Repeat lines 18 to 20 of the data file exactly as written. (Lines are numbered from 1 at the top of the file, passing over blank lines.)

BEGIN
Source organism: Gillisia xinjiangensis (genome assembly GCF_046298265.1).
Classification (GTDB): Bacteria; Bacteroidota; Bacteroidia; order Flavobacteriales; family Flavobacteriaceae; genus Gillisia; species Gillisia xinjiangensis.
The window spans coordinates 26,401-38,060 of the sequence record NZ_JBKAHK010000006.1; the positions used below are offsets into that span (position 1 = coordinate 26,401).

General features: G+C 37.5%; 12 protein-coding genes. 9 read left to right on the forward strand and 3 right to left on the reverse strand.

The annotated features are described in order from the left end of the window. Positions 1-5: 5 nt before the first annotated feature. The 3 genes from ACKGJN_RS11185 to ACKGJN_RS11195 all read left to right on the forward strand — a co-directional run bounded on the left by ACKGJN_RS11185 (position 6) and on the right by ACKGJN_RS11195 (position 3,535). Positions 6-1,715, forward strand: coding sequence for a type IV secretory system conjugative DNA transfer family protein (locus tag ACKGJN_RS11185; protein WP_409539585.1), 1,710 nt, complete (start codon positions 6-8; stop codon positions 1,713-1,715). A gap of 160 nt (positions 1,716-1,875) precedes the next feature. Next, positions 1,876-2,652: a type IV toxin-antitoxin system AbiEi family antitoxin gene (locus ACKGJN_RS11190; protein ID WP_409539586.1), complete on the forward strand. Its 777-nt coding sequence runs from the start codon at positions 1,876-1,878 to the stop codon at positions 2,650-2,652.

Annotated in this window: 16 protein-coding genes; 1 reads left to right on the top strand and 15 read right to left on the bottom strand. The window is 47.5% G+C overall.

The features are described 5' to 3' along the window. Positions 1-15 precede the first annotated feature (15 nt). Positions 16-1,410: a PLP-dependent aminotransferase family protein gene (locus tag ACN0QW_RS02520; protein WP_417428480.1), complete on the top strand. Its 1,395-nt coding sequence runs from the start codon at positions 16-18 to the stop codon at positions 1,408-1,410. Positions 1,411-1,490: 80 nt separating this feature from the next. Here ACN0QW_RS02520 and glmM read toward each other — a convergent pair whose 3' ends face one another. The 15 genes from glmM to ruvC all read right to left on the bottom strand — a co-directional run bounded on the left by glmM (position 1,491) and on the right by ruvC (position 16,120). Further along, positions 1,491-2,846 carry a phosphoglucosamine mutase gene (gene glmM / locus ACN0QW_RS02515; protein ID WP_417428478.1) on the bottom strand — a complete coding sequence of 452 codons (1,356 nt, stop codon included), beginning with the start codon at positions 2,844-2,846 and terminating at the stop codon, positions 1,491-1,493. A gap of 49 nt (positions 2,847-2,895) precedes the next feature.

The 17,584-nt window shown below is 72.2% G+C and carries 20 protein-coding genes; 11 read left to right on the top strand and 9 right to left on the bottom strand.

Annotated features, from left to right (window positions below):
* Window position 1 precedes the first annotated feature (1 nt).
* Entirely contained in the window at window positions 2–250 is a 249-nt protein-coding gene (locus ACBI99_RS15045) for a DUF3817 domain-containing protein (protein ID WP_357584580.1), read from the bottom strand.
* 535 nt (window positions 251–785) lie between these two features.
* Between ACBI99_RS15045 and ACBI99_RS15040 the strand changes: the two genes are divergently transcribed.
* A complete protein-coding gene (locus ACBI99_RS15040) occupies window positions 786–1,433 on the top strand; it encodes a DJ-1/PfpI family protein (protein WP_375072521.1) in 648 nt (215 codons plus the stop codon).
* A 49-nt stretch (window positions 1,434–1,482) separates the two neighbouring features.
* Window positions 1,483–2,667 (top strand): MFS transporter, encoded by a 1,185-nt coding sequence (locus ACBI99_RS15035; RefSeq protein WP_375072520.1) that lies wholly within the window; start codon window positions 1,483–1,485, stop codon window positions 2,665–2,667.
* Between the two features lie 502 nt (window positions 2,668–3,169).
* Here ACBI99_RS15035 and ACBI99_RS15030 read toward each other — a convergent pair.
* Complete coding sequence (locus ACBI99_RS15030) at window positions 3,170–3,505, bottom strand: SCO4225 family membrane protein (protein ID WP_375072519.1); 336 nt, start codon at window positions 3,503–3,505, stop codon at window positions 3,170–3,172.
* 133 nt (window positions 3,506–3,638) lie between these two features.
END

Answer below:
* Here ACBI99_RS15035 and ACBI99_RS15030 read toward each other — a convergent pair.
* Complete coding sequence (locus ACBI99_RS15030) at window positions 3,170–3,505, bottom strand: SCO4225 family membrane protein (protein ID WP_375072519.1); 336 nt, start codon at window positions 3,503–3,505, stop codon at window positions 3,170–3,172.
* 133 nt (window positions 3,506–3,638) lie between these two features.